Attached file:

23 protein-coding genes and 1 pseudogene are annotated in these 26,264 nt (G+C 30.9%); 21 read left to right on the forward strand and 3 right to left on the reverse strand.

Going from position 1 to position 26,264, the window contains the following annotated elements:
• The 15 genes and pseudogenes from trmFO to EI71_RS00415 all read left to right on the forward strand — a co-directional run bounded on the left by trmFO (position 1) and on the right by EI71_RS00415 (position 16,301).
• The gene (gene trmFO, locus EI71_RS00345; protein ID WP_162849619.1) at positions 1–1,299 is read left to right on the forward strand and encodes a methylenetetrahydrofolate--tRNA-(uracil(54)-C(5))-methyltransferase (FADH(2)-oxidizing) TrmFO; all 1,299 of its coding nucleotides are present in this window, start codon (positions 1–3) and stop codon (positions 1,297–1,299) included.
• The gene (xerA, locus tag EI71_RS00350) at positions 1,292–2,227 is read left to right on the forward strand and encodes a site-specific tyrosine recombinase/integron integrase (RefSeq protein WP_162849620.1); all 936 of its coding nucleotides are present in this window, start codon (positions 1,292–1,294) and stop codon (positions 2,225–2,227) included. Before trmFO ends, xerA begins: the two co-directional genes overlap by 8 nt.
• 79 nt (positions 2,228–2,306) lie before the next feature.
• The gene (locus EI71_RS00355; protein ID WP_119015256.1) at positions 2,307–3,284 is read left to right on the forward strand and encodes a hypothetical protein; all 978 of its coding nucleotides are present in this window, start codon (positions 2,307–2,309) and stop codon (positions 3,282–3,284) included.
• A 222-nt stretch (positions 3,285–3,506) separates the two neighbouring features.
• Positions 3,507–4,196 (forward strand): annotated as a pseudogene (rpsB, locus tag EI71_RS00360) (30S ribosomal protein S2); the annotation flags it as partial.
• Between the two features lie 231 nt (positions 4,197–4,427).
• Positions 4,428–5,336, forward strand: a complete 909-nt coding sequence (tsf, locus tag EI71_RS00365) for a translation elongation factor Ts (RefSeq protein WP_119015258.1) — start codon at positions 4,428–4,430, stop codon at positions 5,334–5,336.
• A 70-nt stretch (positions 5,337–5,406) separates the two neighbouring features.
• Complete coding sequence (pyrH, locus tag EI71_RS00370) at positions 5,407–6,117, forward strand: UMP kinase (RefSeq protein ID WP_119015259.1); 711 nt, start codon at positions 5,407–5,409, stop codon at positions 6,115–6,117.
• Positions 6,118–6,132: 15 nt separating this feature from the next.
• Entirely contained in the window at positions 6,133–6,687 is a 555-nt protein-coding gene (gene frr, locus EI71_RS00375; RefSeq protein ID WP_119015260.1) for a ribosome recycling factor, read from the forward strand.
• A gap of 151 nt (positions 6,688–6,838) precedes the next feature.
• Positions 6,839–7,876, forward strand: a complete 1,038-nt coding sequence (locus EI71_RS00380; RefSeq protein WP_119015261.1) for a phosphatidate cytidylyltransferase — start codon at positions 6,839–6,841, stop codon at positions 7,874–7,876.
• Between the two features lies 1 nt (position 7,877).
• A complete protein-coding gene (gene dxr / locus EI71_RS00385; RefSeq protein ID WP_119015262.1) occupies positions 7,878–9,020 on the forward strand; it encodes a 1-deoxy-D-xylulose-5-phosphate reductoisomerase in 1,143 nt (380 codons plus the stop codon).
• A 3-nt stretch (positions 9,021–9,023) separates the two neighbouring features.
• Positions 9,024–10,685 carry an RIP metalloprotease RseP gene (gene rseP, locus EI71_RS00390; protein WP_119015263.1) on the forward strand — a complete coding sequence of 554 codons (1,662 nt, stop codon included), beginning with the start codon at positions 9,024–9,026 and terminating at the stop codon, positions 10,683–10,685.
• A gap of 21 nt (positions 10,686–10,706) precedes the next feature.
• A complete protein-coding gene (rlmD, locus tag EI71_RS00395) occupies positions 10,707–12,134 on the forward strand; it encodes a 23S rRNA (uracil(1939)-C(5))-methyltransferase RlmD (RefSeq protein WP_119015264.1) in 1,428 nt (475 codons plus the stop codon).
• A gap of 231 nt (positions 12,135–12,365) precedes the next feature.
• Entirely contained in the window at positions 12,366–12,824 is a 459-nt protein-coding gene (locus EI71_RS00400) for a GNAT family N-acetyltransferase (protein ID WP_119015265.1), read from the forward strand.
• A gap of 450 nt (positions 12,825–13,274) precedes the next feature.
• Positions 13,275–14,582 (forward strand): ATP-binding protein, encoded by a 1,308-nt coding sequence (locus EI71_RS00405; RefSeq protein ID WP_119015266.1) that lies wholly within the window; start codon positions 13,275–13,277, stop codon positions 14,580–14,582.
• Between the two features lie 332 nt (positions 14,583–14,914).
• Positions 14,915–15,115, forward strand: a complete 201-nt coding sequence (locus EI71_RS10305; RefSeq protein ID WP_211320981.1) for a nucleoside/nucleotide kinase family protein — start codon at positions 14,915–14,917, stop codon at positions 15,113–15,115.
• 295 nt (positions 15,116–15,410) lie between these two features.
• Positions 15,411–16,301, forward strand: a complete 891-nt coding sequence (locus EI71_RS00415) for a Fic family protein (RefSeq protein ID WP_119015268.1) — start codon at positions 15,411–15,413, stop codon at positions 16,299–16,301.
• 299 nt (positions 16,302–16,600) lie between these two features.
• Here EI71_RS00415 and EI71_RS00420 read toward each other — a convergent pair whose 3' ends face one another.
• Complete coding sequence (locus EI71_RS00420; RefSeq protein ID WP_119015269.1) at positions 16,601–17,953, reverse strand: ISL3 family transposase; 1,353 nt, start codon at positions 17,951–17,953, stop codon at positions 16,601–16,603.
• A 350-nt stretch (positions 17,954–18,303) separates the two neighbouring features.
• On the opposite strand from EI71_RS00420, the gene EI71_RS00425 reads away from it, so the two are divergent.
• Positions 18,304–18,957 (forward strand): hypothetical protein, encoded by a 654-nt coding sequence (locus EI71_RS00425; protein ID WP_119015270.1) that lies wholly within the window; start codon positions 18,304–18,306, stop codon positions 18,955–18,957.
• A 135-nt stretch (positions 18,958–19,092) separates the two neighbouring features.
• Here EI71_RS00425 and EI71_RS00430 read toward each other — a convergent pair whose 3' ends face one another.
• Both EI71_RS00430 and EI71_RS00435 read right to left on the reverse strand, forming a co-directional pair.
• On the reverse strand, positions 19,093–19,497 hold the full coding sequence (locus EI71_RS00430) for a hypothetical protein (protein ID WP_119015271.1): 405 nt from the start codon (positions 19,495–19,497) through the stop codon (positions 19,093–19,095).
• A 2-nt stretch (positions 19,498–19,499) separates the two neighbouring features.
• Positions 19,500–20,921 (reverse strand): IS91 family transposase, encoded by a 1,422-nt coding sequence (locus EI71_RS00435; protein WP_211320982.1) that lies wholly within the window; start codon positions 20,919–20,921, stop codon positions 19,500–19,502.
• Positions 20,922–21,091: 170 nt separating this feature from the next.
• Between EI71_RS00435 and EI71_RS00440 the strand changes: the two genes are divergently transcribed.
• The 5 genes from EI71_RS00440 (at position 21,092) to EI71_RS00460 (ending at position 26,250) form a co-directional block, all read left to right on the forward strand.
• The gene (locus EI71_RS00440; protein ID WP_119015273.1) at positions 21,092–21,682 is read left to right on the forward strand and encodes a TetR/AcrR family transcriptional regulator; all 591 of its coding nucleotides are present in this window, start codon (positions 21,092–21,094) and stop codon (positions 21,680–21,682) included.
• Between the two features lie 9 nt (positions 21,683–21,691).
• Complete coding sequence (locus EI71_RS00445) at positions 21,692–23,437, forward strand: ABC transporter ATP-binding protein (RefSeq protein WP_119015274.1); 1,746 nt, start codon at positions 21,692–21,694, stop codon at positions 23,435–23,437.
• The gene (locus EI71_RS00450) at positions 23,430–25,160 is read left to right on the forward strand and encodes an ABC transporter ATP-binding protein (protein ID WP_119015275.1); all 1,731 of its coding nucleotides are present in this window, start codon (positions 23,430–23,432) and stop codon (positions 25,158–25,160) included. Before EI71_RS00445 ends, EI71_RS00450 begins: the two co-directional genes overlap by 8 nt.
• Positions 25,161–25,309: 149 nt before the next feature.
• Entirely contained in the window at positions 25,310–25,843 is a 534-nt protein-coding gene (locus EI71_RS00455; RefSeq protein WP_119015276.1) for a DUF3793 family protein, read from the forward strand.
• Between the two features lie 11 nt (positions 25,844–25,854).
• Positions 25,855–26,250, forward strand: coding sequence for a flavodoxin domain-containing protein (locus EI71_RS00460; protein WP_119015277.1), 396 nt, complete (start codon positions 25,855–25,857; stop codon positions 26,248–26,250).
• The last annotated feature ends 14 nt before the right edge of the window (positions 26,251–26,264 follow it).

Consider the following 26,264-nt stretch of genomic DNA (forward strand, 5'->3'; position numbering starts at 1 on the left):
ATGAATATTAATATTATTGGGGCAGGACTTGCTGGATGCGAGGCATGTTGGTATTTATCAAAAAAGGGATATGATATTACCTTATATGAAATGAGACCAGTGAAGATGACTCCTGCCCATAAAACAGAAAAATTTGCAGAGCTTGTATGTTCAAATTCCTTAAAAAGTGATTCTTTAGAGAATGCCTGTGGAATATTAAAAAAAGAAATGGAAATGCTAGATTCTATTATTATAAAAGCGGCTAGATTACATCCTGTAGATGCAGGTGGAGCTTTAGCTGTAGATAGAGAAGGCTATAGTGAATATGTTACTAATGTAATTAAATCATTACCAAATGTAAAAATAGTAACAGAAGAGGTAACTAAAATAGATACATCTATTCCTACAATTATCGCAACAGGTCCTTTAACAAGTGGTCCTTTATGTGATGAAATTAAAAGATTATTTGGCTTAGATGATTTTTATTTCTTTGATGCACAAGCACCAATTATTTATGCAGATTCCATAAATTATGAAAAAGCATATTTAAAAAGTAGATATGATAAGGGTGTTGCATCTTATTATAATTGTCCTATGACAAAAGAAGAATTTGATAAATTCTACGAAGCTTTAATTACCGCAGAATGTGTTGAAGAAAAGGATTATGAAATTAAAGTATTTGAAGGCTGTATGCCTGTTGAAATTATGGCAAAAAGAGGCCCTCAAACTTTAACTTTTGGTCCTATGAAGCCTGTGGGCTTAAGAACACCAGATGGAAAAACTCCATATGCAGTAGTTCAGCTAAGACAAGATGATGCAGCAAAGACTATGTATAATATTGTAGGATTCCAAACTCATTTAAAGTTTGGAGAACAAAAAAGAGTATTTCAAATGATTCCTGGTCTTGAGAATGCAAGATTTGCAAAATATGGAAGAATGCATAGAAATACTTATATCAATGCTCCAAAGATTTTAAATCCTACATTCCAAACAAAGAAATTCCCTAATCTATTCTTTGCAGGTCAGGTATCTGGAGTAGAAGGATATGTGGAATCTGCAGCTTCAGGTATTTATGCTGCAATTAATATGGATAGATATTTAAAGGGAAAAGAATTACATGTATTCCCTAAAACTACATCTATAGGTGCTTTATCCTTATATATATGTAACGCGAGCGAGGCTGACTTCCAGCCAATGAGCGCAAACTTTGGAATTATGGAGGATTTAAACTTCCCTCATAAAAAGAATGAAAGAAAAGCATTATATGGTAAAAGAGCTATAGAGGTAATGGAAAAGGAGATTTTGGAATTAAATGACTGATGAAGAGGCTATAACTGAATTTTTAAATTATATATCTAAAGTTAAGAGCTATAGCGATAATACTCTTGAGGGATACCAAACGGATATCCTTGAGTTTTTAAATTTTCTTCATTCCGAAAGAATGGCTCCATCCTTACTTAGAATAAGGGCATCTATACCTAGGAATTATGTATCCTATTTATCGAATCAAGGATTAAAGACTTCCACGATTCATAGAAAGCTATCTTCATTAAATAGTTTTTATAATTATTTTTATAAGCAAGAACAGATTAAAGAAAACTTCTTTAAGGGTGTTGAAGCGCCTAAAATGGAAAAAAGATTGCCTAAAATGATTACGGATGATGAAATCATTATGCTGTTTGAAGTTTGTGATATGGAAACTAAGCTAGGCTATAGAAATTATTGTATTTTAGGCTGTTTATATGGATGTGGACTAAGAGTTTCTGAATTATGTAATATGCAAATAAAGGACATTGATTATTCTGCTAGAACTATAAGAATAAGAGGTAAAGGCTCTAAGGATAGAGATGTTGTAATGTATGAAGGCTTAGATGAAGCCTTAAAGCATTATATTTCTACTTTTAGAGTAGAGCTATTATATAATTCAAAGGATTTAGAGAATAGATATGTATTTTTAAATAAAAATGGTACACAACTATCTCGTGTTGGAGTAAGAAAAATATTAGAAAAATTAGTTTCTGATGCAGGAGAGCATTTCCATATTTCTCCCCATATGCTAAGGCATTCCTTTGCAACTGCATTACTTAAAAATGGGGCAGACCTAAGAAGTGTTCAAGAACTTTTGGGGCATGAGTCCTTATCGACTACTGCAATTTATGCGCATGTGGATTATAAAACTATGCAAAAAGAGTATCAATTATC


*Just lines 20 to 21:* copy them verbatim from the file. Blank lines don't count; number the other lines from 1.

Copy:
• A 3-nt stretch (positions 9,021–9,023) separates the two neighbouring features.
• Positions 9,024–10,685 carry an RIP metalloprotease RseP gene (gene rseP, locus EI71_RS00390; protein WP_119015263.1) on the forward strand — a complete coding sequence of 554 codons (1,662 nt, stop codon included), beginning with the start codon at positions 9,024–9,026 and terminating at the stop codon, positions 10,683–10,685.